Dozens of Dragons have shared positive feedback about the program, and complaints about noncompliance have decreased dramatically, said Vice President of Drexel Solutions Institute Anna Koulas, who is on the University’s Return Oversight Committee.
“Our goal is to focus on educating students and to help them make good decisions, rather than being punitive,” said Senior Vice President for Student Success Subir Sahu, PhD, of the health ambassadors program. “So far, we think that students have responded well to this approach.”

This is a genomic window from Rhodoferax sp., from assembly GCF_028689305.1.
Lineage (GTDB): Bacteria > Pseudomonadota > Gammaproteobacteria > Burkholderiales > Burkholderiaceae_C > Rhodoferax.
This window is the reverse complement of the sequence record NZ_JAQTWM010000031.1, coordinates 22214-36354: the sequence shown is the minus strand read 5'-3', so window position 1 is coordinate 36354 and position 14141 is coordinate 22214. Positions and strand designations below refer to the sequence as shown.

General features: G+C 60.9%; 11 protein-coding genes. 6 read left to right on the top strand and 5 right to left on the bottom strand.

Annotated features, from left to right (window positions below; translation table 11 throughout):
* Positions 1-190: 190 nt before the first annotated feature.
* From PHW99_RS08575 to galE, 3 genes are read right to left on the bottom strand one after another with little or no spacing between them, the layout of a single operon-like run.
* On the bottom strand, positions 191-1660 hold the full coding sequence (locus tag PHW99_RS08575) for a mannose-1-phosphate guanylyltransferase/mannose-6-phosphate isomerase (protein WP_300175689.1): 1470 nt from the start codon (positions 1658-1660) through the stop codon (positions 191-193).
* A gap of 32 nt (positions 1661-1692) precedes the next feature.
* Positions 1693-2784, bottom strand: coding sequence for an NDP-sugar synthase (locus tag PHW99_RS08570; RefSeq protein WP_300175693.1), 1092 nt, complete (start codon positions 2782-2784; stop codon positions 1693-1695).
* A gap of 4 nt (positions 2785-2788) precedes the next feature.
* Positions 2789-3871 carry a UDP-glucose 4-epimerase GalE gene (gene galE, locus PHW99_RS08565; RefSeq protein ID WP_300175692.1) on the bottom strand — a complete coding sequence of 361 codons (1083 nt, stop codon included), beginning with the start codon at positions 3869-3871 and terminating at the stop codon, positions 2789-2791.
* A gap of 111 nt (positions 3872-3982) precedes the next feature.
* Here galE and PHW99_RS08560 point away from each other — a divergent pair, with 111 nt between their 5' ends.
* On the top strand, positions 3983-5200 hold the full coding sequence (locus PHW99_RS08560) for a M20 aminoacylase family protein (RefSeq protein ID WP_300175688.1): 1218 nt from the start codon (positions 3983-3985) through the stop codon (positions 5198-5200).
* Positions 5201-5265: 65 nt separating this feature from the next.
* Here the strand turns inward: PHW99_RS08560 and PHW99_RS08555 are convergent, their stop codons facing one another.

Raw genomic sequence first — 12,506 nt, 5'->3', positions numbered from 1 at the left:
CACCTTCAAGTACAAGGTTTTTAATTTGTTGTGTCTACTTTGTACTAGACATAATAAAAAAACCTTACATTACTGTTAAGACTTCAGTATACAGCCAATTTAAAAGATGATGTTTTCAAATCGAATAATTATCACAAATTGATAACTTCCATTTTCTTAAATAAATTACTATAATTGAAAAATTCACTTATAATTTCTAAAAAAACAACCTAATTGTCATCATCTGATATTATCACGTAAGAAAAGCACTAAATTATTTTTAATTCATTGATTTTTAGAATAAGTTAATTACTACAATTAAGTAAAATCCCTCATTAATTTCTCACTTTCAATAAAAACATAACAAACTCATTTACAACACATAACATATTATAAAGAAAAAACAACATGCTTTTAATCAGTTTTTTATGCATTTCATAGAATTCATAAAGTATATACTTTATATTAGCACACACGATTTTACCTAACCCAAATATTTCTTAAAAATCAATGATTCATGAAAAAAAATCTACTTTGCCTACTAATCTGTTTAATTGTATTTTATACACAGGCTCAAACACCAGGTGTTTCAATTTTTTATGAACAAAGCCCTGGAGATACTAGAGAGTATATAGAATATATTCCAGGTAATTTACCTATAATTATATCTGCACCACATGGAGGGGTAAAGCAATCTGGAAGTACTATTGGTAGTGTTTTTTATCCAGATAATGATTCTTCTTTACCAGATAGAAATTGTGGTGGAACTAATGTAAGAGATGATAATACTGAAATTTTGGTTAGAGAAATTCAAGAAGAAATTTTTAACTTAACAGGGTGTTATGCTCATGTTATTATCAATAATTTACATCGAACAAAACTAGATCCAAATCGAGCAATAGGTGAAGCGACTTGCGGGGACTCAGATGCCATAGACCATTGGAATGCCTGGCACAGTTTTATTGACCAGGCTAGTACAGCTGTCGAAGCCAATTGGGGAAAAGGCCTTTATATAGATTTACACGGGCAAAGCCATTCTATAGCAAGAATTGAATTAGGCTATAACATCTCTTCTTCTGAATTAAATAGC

Sarem enjoys his role as a source of information for students. Whether related to COVID-19 protocols or navigating the building he’s become so familiar with, he tries to exemplify the friendly face and the helping hand needed to help guide the campus community through to better days.
Gold reinforced that the health ambassadors program was not created to police or interrupt campus happenings, but rather ensure everyone’s collective health and safety as well as Drexel’s ability to remain operational at its current capacity.
“Drexel is a community where people come to feel safe,” Gold said. “We have a responsibility to augment that as much as we can. Nothing’s perfect in this pandemic. COVID has certainly taught us that again and again and again, but [this program has] been a big boost. … It makes people feel that they’re cared for, and they are.”